So, if you’re interested in buying the ROG Flow X13, it’s important that you know what you’re buying. Don’t expect to play modern games at max settings, at least not without having to put up with some choppy frame rates.
The processor performance, though, is quite impressive. The AMD Ryzen 9 5900HS is a 35-watt processor with eight cores and 16 threads. Intel’s Core i7-11370H is this chip’s direct competitor, and it comes in the Predator Triton 300 SE. But like many of the Intel-versus-AMD matchups, AMD’s extra cores come with improved multithreaded performance. The ROG Flow X13 achieved a whopping 40% better score than the Triton 300 SE in Cinebench R23’s multi-core test, and even slightly beat it out in single-core. I never saw the Flow X13 clock up to the promised 4.6GHz, but it occasionally boosted up to 4.5GHz. That’s not bad.
All that plays out well in day-to-day tasks and productivity. The ROG Flow X13 scored brilliantly in the complete PCMark 10 suite, which ensures that it’s a system that performs as well at web browsing, videoconferencing, and word processing as it does in games.
The battery life of the ROG Flow X13 is a disappointment. I’m not terribly surprised, considering the 120Hz screen and RTX graphics card.
A 62 watt-hour battery is large for a 13-inch laptop, but it didn’t prove to be quite enough to make the Flow X13 a battery life champion.
The system lasted just five hours and 25 minutes in our web-browsing test, which cycles through a series of heavy websites until the battery dies. That’s not great, even compared with other larger gaming laptops. The ROG Flow X13 fared better in our lightest video playback test, which loops a 1080p local video until the battery dies. It lasted over nine hours in this test.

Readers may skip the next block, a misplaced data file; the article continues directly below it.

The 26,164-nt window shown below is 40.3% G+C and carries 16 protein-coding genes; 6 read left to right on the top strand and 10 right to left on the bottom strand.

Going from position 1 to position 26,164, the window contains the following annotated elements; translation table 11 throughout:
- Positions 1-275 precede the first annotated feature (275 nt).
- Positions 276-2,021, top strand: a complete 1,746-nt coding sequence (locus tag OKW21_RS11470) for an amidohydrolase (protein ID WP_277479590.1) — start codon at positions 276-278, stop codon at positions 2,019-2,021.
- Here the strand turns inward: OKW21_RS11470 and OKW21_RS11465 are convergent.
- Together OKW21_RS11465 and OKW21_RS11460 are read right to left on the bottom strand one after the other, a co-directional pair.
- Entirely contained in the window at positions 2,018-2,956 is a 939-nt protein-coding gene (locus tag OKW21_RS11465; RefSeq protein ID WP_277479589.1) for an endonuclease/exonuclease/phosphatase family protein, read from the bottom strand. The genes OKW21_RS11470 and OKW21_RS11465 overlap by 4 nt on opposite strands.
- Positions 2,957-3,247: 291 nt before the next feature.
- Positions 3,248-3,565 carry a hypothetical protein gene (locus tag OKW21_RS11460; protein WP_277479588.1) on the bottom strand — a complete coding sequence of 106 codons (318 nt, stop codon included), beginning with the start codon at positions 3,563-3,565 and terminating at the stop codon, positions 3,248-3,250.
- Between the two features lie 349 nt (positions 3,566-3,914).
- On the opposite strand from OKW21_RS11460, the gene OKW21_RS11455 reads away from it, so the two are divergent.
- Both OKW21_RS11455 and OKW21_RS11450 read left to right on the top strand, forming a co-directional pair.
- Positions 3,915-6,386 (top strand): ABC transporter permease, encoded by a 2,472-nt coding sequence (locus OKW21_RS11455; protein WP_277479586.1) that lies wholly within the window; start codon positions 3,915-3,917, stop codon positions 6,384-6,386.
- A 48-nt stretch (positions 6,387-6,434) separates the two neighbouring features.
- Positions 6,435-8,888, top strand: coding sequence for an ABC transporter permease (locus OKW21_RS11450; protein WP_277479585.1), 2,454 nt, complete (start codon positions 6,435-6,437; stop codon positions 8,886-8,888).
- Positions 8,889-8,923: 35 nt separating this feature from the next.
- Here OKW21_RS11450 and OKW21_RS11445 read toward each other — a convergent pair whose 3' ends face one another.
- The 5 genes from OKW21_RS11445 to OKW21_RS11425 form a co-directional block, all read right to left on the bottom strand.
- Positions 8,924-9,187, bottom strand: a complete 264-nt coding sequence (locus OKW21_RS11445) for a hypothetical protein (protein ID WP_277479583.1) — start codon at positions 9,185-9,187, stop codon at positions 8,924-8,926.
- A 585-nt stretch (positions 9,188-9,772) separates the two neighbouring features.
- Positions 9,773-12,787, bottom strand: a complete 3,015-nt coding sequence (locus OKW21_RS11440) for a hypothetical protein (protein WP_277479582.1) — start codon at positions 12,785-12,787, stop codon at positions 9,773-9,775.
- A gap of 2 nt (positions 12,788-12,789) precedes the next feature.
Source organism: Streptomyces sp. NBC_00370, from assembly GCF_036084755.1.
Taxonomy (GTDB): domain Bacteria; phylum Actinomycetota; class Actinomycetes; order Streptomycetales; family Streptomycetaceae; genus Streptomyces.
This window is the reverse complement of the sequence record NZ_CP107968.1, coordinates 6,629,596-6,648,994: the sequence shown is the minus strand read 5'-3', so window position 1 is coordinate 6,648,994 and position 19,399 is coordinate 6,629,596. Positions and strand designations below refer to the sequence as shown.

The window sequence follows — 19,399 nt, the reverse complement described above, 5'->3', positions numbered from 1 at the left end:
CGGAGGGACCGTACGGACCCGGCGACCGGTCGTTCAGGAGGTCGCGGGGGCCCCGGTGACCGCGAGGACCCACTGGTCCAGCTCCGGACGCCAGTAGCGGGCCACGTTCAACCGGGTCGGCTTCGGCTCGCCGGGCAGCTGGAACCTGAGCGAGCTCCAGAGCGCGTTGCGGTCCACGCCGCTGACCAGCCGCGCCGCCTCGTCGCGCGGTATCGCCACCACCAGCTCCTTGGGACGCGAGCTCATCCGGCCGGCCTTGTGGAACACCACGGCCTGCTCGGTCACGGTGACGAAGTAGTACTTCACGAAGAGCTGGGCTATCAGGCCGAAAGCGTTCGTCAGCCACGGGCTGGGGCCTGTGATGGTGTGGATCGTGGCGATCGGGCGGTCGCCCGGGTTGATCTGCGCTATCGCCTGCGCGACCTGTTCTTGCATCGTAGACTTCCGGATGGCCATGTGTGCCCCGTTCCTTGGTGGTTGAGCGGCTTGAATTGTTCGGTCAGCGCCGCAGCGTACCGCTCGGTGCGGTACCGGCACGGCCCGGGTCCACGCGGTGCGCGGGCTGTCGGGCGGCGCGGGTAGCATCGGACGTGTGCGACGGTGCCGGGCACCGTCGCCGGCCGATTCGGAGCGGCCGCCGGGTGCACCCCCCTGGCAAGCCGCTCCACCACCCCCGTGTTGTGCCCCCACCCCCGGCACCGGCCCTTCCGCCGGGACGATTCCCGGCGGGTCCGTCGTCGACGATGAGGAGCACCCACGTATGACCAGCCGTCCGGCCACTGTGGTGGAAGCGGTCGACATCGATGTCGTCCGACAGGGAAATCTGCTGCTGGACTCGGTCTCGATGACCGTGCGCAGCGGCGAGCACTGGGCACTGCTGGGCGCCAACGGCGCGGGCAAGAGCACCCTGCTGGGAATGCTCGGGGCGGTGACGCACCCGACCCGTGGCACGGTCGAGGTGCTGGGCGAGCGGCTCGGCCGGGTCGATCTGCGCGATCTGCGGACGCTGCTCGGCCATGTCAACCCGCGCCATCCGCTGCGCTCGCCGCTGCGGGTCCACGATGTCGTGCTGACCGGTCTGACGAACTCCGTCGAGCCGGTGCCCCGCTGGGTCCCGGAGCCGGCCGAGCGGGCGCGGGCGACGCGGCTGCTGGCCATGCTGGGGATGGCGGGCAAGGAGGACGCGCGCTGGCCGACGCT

The Razer Blade 14 continues to be the longest-lasting gaming laptop, even with the RTX 3070 I tested in my review unit. It managed to last a few more hours than the ROG Flow X13, despite having a larger, higher-resolution screen.
The ROG Flow X13 is a unique gaming laptop, thanks to its unique eGPU and its incredible portability. Despite a few odd design choices and mediocre battery life, it’s hard to not be wowed by how much performance Asus stuffed into this compact laptop.
Are there any alternatives?
The Razer Blade Stealth 13 is the primary alternative. It’s more expensive, though, and is currently still stuck with older graphics card and processor options.
The various 14-inch options are all good options, despite being a bit larger. The Razer Blade 14, Acer Predator Triton 300, and ROG Zephyrus G14 are all great 14-inch laptops that are more powerful than the ROG Flow X13 for a similar price.
How long will it last?
The ROG Flow X13 should last you four or five years, assuming you don’t want to always stay current on the latest games and technology. Even if you do, the ability to add on the XG Mobile is a nice addition that could extend this laptop’s gaming shelf life.
Should you buy it?
Yes, so as long as you know what you’re getting into. This is far from the most powerful gaming laptop in the world, but if the portability is an attractive proposition, you’ve found an incredibly unique laptop to fit your life.